- On the page showing the products collectively (the so-called listing), the FILTER SHOULD APPEAR COLLAPSED in order not to conceal what the customer came here for – the products! Once it is expanded, it should enable contextual filtering of the current list (spoiler: there is no point in narrowing the price range, when all products in the search cost practically the same).
- As the size of phones grows, so does the bottom bar navigation popularity. Why? In order not to force you to use your second hand. Remember: a tram can stop unexpectedly, and then the opportunity to convert is lost.
These are just a few of the most obvious examples. Sooner or later the basic knowledge resources become exhausted, and then it is necessary to use the A/B tests.
The A/B test is designed to measure the impact of the introduced change on the KPI. Its concept is a comparison of two versions at the same time, taking into account a representative traffic rate.
The A/B test definitely does not verify whether things are better after changing something, than before the change. First of all, the traffic is not the same. Secondly, we can only conduct one test at one time using this method, which is highly limiting.
However, it is worth bearing in mind that customers differ, and all we know about them remains just a hypothesis until it’s proven:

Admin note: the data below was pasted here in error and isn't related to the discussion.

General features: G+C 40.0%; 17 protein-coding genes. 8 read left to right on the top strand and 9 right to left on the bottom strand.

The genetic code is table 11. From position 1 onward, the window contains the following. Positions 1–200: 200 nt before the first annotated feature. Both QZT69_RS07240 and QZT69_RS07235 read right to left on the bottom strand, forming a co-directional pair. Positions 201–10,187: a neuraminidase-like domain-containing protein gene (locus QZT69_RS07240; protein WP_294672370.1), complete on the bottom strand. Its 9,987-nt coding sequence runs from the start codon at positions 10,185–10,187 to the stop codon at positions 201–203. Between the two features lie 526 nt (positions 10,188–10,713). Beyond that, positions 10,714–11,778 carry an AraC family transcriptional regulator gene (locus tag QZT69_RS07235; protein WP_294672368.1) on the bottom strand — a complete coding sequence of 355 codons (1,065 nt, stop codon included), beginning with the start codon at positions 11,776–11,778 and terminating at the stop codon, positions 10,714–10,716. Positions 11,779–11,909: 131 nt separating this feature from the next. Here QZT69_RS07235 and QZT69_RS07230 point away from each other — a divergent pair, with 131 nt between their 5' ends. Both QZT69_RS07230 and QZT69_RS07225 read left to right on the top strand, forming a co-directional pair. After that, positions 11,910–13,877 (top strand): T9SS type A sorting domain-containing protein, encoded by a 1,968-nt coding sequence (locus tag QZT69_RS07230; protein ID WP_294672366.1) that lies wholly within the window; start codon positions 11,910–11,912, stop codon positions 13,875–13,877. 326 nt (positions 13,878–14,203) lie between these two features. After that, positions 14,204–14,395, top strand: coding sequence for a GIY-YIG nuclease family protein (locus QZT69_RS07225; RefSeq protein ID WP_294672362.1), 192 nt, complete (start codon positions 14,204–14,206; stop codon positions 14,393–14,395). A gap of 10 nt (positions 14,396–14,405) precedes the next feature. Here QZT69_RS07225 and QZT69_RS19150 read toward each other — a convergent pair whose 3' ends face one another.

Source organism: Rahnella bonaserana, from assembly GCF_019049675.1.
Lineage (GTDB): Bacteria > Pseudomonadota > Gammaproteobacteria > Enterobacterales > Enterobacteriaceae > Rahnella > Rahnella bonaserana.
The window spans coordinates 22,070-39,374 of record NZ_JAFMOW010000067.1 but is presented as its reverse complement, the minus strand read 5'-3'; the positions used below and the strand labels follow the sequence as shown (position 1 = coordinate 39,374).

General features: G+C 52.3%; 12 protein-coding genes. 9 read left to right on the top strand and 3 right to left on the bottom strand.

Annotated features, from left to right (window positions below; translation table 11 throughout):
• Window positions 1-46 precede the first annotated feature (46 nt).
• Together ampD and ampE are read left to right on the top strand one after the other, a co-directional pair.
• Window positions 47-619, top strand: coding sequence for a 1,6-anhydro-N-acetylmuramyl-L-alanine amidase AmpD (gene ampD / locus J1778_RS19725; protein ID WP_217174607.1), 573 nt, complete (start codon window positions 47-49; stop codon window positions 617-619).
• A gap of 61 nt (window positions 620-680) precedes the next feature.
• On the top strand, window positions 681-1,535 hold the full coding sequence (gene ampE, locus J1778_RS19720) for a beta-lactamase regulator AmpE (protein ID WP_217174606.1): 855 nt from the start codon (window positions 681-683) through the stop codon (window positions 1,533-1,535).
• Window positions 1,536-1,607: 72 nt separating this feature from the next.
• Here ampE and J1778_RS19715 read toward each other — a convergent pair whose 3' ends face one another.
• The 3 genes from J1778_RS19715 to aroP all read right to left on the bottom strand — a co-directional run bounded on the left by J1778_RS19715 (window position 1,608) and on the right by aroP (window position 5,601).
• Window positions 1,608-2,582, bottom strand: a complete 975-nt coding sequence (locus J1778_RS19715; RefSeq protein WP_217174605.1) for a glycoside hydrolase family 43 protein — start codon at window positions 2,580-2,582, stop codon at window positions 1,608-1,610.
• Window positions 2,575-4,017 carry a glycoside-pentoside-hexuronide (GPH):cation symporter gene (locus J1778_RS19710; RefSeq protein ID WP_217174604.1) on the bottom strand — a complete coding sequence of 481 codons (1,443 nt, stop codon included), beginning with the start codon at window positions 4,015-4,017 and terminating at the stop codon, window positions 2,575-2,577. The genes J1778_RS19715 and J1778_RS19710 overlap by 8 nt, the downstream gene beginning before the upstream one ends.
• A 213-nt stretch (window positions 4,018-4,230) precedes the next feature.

- at a real production system
- on your clients
How to help a customer pay with one hand? By supporting mobile payment methods. In Poland, the most convenient ones are Google Pay, Apple Pay and BLIK. The latter requires switching the application, but you don’t have to put your phone away – and that’s a lot!
Website load speed A very often neglected, yet critical, feature of a good mobile website is its load speed. Google’s research shows that 53% of users abandon a website which takes 3 seconds to load (source). It also means the loss of traffic for which you have already paid in AdWords. So how to achieve high load speed? It’s not easy if a website already exists. However, if you are developing a new shop, it is worth to learn a few tips:
- Frontend should be separated from the commerce engine and scaled separately
- Using the Progressive Web App (PWA) architecture means that some resources can be downloaded to your phone in advance and made available offline. For a small number of products, this may even mean browsing through a complete catalogue without network coverage (e.g., when travelling by subway or elevator)
- The use of the Accelerated Mobile Pages (AMP) technology enables very fast loading of landings, while the application recharges in the background. This gives the customer the impression of very high load speed of the application for most of the purchase paths
- Using the Content Delivery Network (CDN) wisely can be very helpful – especially if your store is located in multiple countries
SEO A statement that PWA sites are not SEO compatible is a common misunderstanding. This is not true. A PWA website can be equipped with a Server Side Rendering (SSR) component that will recognize the request from Google robots and prepare the page for indexing. SEO is actually an argument in favour of investing in a PWA application instead of a native one. PWA combines the interaction and speed of a native application with the possibility of Google indexing its content. Dedicated Frontend Changing customer requirements mean that mobile devices are no longer an addition, but the business card of each brand. Its proper development is a strategic issue for every business, and it is impossible to address it with half-measures. It is a strategic change that requires a strategic investment calculated for strategic benefit.